NAIROBI: Kenya could become a fully industrialised country by 2020 if efforts to lower power costs go according to plan.
Lower prices are expected to lead to the growth of key sectors critical to the country’s economic goals.
The projects and sectors set to fuel this growth include the standard gauge railway that requires 1,171 megawatts (MW) of power, ICT that needs 625MW, Lamu Port-South Sudan-Ethiopia Transport (Lapsset) Corridor at 350MW, and iron and steel at 200MW.
According to the Kenya Electricity Generating Company (KenGen), planned mega projects are expected to take the total required electricity capacity to 4,196MW. The current peak demand is 2,347MW.
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During a presentation on a new 40-month strategy two weeks ago, KenGen said it plans to reduce the average cost of power from about Sh20 per kilowatt-hour to Sh10.54, a drop of 47.3 per cent.
For industries, it should go down to Sh9 from the current Sh14.30, a drop of 37.1 per cent.
By 2020, the electricity generator expects the country’s capacity to be at 5,538MW, with 61 per cent of the power generated being renewable.
KenGen’s target is 33,000MW by 2030, with reduced dependence on hydro-generated power from the 2016-17 target of 49.9 per cent to 28 per cent.
Currently 58 per cent of KenGen’s power is hydro-generated, which is both expensive and unstable in dry weather conditions.
The expected groundbreaking of the 140MW Olkaria V geothermal power plant is expected to be a key game changer in power production and supply, as it will increase Kenya’s steam power to 719MW on completion.
KenGen’s manager in charge of infrastructure and resource development for Olkaria, Cyrus Karingithi, added that the country’s peak demand is growing at 8 per cent per year.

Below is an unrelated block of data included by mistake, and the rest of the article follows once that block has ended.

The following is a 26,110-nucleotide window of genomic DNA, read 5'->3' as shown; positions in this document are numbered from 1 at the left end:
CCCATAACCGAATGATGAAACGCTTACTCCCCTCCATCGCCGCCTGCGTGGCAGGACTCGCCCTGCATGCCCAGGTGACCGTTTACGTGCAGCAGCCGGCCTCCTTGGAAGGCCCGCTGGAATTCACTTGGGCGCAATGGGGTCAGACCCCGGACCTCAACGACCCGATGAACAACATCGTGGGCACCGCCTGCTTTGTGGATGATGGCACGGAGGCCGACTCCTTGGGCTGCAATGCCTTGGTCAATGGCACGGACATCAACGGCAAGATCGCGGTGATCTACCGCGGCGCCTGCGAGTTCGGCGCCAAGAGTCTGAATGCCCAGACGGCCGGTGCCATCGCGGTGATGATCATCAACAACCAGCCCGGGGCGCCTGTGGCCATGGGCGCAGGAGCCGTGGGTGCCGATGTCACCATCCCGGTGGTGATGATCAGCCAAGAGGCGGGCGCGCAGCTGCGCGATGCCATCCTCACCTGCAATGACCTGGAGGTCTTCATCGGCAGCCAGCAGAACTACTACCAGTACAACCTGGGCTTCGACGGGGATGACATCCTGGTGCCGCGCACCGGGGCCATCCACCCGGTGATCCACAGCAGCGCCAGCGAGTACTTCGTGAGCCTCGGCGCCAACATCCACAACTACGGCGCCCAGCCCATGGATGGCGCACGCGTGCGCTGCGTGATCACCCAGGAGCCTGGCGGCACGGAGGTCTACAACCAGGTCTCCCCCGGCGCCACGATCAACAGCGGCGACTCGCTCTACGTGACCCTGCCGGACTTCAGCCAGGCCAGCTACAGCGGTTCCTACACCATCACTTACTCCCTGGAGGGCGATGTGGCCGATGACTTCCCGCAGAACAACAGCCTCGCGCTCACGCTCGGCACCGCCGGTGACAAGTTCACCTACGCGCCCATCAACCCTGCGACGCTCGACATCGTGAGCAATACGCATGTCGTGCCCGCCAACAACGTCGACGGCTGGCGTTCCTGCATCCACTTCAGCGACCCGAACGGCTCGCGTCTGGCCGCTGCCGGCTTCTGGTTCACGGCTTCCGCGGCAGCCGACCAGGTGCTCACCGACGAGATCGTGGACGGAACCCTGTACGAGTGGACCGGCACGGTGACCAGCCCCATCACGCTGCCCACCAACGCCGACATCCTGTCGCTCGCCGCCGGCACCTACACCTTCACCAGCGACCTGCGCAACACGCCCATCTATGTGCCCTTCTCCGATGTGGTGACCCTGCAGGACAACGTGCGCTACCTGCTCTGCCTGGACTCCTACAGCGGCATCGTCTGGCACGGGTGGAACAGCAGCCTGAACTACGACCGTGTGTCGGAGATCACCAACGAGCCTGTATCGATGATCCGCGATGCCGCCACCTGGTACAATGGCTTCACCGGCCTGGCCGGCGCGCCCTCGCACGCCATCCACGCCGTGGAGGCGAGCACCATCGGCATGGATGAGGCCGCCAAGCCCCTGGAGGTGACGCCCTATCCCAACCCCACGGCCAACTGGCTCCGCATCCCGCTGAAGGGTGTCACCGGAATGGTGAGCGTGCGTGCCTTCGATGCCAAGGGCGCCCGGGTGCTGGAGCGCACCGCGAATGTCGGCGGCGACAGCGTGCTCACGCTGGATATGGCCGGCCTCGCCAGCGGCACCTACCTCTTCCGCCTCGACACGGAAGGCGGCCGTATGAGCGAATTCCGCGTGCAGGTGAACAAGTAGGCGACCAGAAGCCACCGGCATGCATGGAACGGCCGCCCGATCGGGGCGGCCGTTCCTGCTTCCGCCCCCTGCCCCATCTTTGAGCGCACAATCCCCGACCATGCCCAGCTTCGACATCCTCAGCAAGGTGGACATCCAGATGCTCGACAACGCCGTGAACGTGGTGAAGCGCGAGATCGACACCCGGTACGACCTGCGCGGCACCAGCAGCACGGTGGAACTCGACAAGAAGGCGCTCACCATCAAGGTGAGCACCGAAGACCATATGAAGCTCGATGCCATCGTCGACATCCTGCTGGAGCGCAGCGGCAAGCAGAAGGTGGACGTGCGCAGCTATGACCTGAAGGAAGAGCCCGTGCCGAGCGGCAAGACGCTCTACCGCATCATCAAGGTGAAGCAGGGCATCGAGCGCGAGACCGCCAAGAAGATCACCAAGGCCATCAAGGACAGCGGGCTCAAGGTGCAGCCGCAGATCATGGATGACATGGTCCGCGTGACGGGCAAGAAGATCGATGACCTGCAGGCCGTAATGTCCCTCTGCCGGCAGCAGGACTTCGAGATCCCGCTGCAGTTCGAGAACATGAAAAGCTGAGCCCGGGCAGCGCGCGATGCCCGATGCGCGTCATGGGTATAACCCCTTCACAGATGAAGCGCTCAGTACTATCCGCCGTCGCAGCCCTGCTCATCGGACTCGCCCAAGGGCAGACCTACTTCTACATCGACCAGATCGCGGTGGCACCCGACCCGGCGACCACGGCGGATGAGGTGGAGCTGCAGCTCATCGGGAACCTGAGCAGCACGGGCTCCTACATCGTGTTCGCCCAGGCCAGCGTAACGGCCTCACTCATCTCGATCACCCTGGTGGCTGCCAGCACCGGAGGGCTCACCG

“This is probably faster than our capacity to produce affordable energy. We currently have suppressed demand of 343MW, and a reserved margin of 30 per cent of 536MW,” he said.
While 343MW may sound little, Mr Karingithi said 1MW can power 3,000 households.
“So 343MW has the potential to connect up to 1.5 million people, and you cannot imagine the economic impact, as these persons will do more, however small-scale, than just be employed.”
Suppressed demand, however, is inevitable considering the risk associated with generating power using expensive means when the producer is not sure of the demand.
“The paradox of power supply and economy in Kenya is like that of a chicken and an egg. Which one comes first?” asked Evanson Njenga, a consultant at the Japan International Cooperation Agency (Jica). Jica is the financier of the Sh40 billion Olkaria V project.
Mr Njenga said it is up to power companies create the demand “by making sure the power reaches the people who will see its benefits, and in turn, many will want the same. This is a growing economy; demand is always there.”
Karingithi added that investment in power is lucrative.
“As long as our machines are running effectively, we get paid. Kenya Power might just advise us to reduce the megawatts produced during certain seasons, such as Easter when fewer industries are operating,” he said.
Compared to hydro and diesel, steam power once harvested can last up to 25 years. Though it costs a lot to set up (about Sh700 million to drill a single steam well), it requires less to maintain, and producers earn carbon credits because of emitting less CO2.
Kenya has the potential to produce 10,000MW of geothermal power from 23 sites along the Rift Valley. The country is already the seventh-largest producer of geothermal power, with Olkaria being the biggest single-turbine geothermal plant in the world.